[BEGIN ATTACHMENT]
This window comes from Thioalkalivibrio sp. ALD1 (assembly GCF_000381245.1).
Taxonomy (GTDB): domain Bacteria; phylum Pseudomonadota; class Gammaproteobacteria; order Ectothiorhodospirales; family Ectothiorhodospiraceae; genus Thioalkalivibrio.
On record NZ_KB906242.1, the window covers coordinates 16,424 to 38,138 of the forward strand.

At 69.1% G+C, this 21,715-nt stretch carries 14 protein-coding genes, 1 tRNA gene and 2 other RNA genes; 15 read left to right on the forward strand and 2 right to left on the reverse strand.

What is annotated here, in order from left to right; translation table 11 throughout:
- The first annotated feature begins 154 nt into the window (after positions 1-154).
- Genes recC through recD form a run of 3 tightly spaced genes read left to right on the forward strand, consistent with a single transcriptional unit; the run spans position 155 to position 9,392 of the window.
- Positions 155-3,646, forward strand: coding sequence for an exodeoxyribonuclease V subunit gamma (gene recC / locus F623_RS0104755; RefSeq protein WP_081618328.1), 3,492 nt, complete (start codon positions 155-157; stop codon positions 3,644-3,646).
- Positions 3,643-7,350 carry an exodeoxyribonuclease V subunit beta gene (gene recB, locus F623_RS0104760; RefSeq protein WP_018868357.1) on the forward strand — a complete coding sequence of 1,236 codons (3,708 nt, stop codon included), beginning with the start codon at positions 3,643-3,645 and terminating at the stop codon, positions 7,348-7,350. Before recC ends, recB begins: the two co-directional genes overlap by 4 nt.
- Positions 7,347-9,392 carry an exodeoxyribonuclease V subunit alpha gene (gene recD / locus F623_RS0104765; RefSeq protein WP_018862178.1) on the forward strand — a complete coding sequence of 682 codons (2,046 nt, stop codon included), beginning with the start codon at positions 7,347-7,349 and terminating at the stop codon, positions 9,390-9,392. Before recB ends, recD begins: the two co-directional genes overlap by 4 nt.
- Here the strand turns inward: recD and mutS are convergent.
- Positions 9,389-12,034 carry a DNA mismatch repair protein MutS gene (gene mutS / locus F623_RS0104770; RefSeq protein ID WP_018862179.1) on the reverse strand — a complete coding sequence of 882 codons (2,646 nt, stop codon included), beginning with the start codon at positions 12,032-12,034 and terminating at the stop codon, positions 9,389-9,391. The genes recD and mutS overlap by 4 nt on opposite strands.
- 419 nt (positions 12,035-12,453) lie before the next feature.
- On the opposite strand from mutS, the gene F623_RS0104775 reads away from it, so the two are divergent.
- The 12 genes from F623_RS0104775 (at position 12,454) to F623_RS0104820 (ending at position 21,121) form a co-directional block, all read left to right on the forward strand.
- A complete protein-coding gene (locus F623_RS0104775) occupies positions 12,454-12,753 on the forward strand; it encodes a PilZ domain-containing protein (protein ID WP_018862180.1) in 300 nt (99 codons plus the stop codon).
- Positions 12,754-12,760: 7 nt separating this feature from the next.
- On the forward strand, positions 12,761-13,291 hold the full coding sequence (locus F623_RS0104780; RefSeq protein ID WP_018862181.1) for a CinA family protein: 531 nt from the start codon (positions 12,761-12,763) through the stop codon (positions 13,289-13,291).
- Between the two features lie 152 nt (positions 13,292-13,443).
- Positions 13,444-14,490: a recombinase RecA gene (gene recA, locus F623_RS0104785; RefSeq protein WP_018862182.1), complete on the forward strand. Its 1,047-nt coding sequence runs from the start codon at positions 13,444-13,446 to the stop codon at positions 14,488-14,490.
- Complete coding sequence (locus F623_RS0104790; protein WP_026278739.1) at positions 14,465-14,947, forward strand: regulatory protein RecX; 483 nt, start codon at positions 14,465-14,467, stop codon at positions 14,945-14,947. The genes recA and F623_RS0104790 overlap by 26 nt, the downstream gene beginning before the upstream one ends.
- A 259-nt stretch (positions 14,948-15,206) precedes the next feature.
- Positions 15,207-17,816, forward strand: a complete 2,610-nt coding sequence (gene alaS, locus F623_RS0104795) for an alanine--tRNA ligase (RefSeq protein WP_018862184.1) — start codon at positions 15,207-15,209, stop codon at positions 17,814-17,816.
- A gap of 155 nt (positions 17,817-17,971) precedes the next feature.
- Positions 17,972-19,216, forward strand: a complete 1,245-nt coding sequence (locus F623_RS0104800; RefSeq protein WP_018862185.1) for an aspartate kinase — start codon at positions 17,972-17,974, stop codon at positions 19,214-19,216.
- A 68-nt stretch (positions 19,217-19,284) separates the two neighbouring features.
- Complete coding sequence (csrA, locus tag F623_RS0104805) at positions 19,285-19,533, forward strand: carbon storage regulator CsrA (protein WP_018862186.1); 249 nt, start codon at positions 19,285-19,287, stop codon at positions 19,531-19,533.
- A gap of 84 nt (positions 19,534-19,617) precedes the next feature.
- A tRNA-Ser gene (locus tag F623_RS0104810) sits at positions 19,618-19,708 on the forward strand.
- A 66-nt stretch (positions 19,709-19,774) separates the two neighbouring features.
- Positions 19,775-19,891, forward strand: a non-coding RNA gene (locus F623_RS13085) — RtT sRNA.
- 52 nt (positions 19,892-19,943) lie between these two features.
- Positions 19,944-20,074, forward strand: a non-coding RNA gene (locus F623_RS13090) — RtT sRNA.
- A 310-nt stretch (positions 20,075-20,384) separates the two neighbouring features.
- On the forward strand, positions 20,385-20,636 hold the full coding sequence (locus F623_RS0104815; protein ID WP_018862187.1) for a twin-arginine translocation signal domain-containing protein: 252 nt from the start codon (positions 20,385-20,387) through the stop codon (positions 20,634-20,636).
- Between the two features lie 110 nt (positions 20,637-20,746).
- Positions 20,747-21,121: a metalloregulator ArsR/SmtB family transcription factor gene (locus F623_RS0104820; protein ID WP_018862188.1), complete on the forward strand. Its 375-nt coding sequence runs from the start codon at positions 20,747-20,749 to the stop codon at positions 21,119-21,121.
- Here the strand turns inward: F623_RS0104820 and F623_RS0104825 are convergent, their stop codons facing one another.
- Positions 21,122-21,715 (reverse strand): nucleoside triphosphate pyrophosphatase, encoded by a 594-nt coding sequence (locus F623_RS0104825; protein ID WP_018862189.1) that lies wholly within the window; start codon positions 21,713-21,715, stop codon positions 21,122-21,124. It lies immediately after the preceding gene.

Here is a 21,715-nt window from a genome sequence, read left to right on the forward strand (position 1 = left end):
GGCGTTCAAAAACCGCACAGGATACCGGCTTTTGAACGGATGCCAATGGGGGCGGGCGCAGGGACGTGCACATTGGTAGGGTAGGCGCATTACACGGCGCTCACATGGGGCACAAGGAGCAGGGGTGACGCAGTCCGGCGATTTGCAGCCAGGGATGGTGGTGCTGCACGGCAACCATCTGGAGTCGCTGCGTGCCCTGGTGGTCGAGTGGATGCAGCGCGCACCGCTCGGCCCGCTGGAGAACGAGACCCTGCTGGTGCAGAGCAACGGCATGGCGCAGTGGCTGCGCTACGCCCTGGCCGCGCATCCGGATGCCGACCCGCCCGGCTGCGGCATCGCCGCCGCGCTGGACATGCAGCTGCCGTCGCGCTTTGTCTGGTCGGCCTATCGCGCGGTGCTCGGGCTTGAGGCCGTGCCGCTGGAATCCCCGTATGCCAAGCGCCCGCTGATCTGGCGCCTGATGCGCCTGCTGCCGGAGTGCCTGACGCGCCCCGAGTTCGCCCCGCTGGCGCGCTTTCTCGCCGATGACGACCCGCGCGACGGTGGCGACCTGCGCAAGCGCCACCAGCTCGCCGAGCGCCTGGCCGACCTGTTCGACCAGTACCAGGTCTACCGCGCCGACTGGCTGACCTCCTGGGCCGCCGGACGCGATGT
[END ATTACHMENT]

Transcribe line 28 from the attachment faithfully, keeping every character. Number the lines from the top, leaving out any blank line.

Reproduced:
- A gap of 84 nt (positions 19,534-19,617) precedes the next feature.